Sacramento, CA asked in Education Law for California

Q: Can a high school legally decline a call in sick?

Related Topics:
1 Lawyer Answer
James L. Arrasmith
James L. Arrasmith pro label Lawyers, want to be a Justia Connect Pro too? Learn more ›
  • Sacramento, CA
  • Licensed in California

A: A high school cannot legally decline a call in sick from a student if the student is genuinely ill or experiencing a medical condition that makes it unsafe or impractical for them to attend school. In California, for example, students have the right to take a reasonable amount of time off from school for medical reasons without being subject to truancy laws.

However, schools may have policies in place that require students to provide a doctor's note or other documentation to verify their illness or medical condition. If a student is repeatedly absent or absent for an extended period of time due to illness, the school may also require them to provide additional documentation or work with the school to develop a plan to address the absences.

It's important for students and their parents to understand the specific policies and procedures of their school regarding absences due to illness. If there is any confusion or disagreement regarding the policies, it may be helpful to consult with a school administrator or a qualified attorney who specializes in education law to understand the rights and responsibilities of the student and the school.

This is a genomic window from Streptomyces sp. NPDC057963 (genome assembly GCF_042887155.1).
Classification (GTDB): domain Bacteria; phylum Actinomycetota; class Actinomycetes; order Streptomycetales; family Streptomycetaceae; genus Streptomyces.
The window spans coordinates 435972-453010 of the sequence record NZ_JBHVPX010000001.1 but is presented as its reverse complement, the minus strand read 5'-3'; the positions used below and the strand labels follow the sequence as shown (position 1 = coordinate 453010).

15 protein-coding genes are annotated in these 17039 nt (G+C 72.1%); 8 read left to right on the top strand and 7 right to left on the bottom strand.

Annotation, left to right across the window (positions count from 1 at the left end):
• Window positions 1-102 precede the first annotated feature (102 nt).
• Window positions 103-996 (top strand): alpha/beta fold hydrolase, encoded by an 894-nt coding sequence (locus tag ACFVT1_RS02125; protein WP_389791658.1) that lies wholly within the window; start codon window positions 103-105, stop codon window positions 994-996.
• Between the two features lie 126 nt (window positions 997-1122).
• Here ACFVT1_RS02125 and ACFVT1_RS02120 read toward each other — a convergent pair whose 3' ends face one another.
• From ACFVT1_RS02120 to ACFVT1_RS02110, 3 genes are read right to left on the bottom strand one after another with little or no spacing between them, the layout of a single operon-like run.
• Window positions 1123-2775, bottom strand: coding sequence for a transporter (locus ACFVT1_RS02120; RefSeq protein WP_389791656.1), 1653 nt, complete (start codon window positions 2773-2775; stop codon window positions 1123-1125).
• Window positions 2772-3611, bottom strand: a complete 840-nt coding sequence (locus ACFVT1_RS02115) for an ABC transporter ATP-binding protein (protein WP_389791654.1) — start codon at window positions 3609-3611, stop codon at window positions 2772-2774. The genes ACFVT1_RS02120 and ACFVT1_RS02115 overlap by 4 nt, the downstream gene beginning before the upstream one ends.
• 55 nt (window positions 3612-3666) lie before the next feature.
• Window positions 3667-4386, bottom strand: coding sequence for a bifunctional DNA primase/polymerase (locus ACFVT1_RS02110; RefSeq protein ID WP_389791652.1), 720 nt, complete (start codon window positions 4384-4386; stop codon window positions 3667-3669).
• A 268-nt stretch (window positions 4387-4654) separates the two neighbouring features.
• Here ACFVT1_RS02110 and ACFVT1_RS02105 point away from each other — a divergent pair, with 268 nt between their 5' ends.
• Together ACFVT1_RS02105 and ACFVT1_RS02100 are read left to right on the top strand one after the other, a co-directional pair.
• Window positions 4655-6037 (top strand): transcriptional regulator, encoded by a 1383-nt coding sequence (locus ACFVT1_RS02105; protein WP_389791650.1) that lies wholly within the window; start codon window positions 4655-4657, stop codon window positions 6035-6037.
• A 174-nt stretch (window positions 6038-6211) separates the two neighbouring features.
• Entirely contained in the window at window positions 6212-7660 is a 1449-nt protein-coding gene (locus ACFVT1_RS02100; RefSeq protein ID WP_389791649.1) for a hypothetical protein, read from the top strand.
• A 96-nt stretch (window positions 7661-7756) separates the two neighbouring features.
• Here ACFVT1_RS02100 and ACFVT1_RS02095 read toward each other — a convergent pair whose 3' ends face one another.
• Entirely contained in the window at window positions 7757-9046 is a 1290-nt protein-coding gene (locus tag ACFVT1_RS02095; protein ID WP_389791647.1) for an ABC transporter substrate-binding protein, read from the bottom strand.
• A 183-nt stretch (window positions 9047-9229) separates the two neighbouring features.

Justia Ask a Lawyer is a forum for consumers to get answers to basic legal questions. Any information sent through Justia Ask a Lawyer is not secure and is done so on a non-confidential basis only.

The use of this website to ask questions or receive answers does not create an attorney–client relationship between you and Justia, or between you and any attorney who receives your information or responds to your questions, nor is it intended to create such a relationship. Additionally, no responses on this forum constitute legal advice, which must be tailored to the specific circumstances of each case. You should not act upon information provided in Justia Ask a Lawyer without seeking professional counsel from an attorney admitted or authorized to practice in your jurisdiction. Justia assumes no responsibility to any person who relies on information contained on or received through this site and disclaims all liability in respect to such information.

Justia cannot guarantee that the information on this website (including any legal information provided by an attorney through this service) is accurate, complete, or up-to-date. While we intend to make every attempt to keep the information on this site current, the owners of and contributors to this site make no claims, promises or guarantees about the accuracy, completeness or adequacy of the information contained in or linked to from this site.